Give us more information about those readings.

            Zymurgy Bob, a simple potstiller

            --- In new_distillers@yahoogroups.com, "William Musall" <squirrelliquer@...> wrote:
            >
            > I don't know if I should be disappointed or not. Seeing as this is my first wash in years and I was just piddling with it then, I would say not. (Recap)10 lbs sugar, 1 1/2 pounds white corn meal, 2 jars corn syrup, 10 gallons water, and 1 teaspoon distilliers yeast. I took a reading today and it was 7%. I was expecting a little higher of at least 12 to 18%. Fermentation has slowed to a bubble here and there with just islands of a cap still floating. Should I just go ahead and run it or wait another day or two? What will happen if you run a wash that has a slight fermentation still going on? I'm guessing that I'll only be able get just under a half gallon of drinkable liquer?
            >
          • William Musall
            By your answers and guesstaments I think you are right. Just saw rest of your questions. No other nutrients and 2 small jars of syrup. Actually took 2 readings
            Message 5 of 11 , Feb 22, 2011
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              By your answers and guesstaments I think you are right. Just saw rest of your questions. No other nutrients and 2 small jars of syrup. Actually took 2 readings and first was an 8 then 2nd was a 7 so I went with 7. Just for laughs and giggles "I'm goin ta run wat I brung"

              --- In new_distillers@yahoogroups.com, "tgfoitwoods" <zymurgybob@...> wrote:
              >
              > William,
              >
              > I have a couple-three major questions.
              >
              > First, when you say "I took a reading", what instrument did you use and what values did you read? Is there any chance you are reading "potential alcohol" values from a hydrometer? We need to find out specifically what you measured and how, to get an idea of what went right or wrong.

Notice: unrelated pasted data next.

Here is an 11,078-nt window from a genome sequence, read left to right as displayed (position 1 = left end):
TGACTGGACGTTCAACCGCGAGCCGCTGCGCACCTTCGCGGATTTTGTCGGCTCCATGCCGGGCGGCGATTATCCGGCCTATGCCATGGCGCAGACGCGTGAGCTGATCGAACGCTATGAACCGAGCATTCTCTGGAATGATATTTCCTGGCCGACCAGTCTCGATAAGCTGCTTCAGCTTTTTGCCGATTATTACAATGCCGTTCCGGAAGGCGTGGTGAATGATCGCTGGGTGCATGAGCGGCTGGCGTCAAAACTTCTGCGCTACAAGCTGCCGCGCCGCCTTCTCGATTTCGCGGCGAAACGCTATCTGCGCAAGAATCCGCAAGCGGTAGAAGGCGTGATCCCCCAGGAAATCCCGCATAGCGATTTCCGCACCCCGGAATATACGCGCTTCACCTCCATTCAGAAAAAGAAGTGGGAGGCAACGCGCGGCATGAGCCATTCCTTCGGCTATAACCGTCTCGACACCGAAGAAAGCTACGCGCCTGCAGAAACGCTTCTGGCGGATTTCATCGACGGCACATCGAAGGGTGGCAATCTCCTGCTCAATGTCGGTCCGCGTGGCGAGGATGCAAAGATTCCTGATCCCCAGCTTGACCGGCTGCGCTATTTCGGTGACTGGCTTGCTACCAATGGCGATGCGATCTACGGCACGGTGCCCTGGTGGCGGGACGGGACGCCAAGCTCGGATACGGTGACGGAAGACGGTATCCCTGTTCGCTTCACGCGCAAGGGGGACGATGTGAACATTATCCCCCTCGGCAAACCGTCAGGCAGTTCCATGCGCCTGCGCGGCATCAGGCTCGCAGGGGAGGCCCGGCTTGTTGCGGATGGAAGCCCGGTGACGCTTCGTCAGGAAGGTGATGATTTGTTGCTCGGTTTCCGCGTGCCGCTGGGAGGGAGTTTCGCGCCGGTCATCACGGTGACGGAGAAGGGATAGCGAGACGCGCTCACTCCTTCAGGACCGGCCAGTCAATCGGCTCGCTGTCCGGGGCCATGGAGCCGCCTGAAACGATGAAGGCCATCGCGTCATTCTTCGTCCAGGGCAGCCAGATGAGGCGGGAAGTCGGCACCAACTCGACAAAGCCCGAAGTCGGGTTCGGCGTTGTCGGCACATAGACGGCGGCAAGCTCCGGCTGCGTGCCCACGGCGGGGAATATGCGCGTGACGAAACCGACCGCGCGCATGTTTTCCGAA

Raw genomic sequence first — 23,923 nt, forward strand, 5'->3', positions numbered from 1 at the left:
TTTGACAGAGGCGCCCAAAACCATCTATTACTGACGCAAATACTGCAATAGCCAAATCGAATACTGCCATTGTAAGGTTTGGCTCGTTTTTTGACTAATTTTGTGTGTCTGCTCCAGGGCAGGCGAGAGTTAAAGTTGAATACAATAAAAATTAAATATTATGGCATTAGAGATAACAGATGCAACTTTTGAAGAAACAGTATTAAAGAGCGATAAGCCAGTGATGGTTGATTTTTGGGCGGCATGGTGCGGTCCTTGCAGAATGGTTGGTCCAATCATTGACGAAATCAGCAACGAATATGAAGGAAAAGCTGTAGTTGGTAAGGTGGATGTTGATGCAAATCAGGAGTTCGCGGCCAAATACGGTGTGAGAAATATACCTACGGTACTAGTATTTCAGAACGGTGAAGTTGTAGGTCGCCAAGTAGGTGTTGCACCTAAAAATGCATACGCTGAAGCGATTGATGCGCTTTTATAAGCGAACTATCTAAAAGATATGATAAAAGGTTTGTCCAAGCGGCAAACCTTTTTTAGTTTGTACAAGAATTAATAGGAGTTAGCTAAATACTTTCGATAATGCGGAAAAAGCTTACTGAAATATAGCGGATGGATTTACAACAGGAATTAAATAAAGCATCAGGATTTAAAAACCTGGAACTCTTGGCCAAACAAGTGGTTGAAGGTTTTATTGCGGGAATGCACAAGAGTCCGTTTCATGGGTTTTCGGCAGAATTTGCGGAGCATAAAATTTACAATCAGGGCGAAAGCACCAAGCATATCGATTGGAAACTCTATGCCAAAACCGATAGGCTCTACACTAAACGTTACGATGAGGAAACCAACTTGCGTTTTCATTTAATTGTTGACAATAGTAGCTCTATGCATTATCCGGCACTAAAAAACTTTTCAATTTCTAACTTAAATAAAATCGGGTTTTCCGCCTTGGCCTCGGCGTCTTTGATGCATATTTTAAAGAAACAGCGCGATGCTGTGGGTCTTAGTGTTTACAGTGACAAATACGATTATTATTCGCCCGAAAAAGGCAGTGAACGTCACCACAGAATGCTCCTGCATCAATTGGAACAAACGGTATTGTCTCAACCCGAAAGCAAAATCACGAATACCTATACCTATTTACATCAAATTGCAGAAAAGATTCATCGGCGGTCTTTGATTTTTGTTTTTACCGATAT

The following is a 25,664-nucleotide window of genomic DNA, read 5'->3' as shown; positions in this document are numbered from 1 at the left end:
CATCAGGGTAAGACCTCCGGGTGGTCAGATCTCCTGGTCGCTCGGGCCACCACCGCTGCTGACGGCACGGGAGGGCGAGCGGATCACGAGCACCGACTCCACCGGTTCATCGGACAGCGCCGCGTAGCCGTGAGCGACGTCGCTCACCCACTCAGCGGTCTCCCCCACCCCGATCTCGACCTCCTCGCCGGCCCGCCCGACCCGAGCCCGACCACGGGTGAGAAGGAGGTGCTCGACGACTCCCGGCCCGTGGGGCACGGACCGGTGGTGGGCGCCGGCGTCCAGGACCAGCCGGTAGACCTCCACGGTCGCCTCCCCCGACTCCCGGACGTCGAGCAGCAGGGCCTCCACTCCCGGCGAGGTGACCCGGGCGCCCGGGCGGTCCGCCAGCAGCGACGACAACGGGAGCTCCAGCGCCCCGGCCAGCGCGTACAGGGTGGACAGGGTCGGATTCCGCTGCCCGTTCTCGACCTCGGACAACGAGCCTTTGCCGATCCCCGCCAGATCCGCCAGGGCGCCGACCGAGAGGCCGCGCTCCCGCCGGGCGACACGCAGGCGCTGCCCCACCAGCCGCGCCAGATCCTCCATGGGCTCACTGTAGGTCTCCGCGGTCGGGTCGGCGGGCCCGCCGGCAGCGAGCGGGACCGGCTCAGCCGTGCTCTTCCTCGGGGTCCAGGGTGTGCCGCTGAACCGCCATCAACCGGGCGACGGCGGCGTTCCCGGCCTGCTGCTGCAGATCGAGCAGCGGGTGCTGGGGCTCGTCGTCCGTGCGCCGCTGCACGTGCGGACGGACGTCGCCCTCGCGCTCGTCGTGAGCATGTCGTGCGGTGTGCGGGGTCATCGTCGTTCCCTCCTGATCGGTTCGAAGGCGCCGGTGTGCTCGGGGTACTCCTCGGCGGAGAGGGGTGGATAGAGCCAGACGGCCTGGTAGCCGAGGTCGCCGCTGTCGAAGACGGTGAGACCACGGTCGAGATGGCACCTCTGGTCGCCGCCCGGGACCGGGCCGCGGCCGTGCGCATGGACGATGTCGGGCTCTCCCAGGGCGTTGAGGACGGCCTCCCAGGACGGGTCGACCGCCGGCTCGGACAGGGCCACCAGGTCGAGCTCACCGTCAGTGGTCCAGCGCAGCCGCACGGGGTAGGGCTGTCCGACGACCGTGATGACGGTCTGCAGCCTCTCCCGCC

>
              > The other question is, "What yeast nutrients did you use?" I'm not really sure how much yeast nutrient there is in 1.5 pounds of cornemal, but that appears to be the only nutrients you put in the fermentation. If that is not enough nutrient, then I would expect your fermentation to just kinda peter out.
              >
              > Next, I question how much alcohol you would expected to get. 1 pound of sugar per gallon (what you mixed) would ideally (but not really) give you slightly less than a 6% ABV wash. SInce I don't know the size of concentration of the corn syrup jars, I don't know how much more alcohol to expect from their addition. Since the corn starches are unconverted, the cornmeal adds nothing to potential alcohol. Long story short, unless those corn syrup jars were huge, no way you'll see 12-18%
              >
              > Wildly guessing with what information I have so far, I'd say you started a 7-8% potential alcohol wash with no yeast nutrients, so the yeast ran out of food and is playing Donner Party in your stuck ferment. Others more knowledgable about nutrients in cornmeal may disagree with me.
              >
              > Give us more information about those readings.
              >
              > Zymurgy Bob, a simple potstiller
              >
              > --- In new_distillers@yahoogroups.com, "William Musall" <squirrelliquer@> wrote:
              > >
              > > I don't know if I should be disappointed or not. Seeing as this is my first wash in years and I was just piddling with it then, I would say not. (Recap)10 lbs sugar, 1 1/2 pounds white corn meal, 2 jars corn syrup, 10 gallons water, and 1 teaspoon distilliers yeast. I took a reading today and it was 7%. I was expecting a little higher of at least 12 to 18%. Fermentation has slowed to a bubble here and there with just islands of a cap still floating. Should I just go ahead and run it or wait another day or two? What will happen if you run a wash that has a slight fermentation still going on? I'm guessing that I'll only be able get just under a half gallon of drinkable liquer?
              > >
              >
            • bigdaddyg851
              A vino-meter is only good for testing dry wines .
              Message 6 of 11 , Feb 22, 2011
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                A vino-meter is only good for testing dry wines .

                --- In new_distillers@yahoogroups.com, "William Musall" <squirrelliquer@...> wrote:
                >
                > By your answers and guesstaments I think you are right. Just saw rest of your questions. No other nutrients and 2 small jars of syrup. Actually took 2 readings and first was an 8 then 2nd was a 7 so I went with 7. Just for laughs and giggles "I'm goin ta run wat I brung"
                >
                > --- In new_distillers@yahoogroups.com, "tgfoitwoods" <zymurgybob@> wrote:
                > >
                > > William,
                > >
                > > I have a couple-three major questions.
                > >
                > > First, when you say "I took a reading", what instrument did you use and what values did you read? Is there any chance you are reading "potential alcohol" values from a hydrometer? We need to find out specifically what you measured and how, to get an idea of what went right or wrong.
                > >